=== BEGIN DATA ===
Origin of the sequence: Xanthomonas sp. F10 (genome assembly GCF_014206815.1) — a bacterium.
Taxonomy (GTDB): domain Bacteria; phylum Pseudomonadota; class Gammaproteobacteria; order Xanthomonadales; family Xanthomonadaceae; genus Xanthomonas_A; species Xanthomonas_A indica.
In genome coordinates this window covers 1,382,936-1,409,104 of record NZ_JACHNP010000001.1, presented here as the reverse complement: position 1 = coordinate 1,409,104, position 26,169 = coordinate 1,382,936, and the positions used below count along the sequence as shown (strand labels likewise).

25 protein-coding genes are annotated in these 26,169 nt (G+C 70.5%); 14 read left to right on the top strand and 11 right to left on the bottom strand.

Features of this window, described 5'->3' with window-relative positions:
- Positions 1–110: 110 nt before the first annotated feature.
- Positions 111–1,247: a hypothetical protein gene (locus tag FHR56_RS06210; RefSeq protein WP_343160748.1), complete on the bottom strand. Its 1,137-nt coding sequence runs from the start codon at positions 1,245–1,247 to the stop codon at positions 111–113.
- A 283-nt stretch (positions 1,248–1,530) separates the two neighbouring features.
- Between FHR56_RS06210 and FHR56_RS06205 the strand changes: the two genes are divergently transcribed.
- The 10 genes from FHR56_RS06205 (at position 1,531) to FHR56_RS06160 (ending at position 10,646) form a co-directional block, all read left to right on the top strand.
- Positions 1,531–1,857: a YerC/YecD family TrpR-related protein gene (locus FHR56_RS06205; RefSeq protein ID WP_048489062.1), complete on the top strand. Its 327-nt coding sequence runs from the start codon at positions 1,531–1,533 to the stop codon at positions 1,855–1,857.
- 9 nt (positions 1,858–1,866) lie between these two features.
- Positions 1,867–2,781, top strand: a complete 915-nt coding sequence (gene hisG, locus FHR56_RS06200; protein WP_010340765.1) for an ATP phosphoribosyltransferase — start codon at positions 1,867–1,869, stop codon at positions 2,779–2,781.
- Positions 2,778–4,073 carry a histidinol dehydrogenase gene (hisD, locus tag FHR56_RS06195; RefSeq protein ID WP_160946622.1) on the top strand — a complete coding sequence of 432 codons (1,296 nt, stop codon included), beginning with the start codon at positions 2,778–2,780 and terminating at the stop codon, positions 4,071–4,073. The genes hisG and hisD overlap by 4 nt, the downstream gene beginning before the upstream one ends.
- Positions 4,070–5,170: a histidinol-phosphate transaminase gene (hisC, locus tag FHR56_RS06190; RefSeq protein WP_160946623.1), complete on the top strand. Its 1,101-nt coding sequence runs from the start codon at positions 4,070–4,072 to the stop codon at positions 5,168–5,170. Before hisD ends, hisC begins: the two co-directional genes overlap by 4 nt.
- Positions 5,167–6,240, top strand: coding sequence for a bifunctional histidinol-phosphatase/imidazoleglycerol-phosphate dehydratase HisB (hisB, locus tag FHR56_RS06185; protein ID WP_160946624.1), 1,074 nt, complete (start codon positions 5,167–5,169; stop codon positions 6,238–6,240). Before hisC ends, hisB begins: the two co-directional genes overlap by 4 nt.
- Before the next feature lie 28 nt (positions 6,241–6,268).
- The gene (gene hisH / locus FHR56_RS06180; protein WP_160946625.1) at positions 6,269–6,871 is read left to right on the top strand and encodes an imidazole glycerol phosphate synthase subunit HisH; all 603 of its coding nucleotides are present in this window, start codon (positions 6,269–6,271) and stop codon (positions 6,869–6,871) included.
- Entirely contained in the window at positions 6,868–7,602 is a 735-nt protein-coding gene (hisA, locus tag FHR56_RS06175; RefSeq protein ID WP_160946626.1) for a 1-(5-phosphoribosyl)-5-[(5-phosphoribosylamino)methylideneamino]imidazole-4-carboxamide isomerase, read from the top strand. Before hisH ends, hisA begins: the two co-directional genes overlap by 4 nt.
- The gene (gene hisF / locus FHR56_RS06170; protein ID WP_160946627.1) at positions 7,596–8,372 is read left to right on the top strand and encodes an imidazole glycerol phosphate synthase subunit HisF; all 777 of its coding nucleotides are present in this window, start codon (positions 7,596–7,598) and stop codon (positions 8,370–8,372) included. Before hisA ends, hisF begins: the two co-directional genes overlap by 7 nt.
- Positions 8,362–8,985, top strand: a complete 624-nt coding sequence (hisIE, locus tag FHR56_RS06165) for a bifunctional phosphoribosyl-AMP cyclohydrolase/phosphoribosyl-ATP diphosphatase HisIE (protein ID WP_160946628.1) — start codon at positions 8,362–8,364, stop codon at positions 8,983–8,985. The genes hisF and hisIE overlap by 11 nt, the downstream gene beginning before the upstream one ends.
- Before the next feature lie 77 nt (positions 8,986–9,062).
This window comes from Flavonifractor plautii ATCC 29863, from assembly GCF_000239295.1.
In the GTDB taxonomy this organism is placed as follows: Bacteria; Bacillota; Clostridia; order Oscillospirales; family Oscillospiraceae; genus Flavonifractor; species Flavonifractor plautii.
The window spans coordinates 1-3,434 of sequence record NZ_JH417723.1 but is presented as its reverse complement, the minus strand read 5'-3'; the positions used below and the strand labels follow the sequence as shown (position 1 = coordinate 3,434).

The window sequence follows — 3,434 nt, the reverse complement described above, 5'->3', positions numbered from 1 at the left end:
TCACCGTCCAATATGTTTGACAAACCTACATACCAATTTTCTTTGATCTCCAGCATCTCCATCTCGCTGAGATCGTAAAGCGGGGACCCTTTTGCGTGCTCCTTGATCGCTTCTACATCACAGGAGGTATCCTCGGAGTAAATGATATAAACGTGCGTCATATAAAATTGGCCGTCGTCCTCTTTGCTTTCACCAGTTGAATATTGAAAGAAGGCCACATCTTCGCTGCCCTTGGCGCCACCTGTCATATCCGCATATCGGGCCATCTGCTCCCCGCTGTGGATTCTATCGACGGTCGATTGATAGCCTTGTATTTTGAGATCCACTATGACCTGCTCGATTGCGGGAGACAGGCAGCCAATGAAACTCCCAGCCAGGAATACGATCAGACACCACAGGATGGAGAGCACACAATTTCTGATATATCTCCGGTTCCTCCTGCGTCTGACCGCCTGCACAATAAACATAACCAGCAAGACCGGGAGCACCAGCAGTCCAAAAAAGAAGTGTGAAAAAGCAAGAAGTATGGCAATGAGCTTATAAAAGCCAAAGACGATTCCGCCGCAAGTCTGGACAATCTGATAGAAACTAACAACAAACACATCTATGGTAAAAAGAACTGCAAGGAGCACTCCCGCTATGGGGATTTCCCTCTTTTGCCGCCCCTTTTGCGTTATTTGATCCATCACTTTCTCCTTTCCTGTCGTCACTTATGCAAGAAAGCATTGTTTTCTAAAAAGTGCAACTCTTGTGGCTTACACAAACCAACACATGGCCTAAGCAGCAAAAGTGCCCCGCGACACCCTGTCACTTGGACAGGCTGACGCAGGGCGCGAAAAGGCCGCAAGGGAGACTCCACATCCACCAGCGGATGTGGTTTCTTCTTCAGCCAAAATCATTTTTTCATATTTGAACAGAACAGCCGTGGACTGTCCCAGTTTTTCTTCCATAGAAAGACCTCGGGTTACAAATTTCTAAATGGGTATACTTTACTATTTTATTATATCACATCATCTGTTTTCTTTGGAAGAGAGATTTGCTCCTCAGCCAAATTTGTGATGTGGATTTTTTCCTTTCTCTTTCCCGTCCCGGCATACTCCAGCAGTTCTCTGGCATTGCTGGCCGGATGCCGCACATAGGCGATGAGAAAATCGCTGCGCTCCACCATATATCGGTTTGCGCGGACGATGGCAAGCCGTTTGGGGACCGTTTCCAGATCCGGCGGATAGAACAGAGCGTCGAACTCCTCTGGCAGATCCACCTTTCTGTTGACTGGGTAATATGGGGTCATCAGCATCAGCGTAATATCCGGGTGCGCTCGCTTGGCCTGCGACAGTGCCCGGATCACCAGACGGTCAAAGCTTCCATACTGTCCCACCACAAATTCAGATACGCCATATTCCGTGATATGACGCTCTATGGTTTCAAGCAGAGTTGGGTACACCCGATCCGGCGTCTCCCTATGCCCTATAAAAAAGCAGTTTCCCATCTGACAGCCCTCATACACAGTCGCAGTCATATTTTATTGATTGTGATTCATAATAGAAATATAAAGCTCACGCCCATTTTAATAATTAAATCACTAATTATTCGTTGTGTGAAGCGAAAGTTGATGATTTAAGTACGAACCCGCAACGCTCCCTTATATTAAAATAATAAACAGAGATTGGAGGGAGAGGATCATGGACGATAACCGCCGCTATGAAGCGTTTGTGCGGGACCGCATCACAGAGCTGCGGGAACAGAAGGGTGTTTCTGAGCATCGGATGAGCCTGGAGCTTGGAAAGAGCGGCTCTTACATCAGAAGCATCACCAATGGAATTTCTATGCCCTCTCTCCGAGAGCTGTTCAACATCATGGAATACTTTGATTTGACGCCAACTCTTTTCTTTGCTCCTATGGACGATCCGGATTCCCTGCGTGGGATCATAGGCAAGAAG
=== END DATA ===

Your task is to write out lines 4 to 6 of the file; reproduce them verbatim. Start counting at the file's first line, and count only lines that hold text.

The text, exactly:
25 protein-coding genes are annotated in these 26,169 nt (G+C 70.5%); 14 read left to right on the top strand and 11 right to left on the bottom strand.

Features of this window, described 5'->3' with window-relative positions:
- Positions 1–110: 110 nt before the first annotated feature.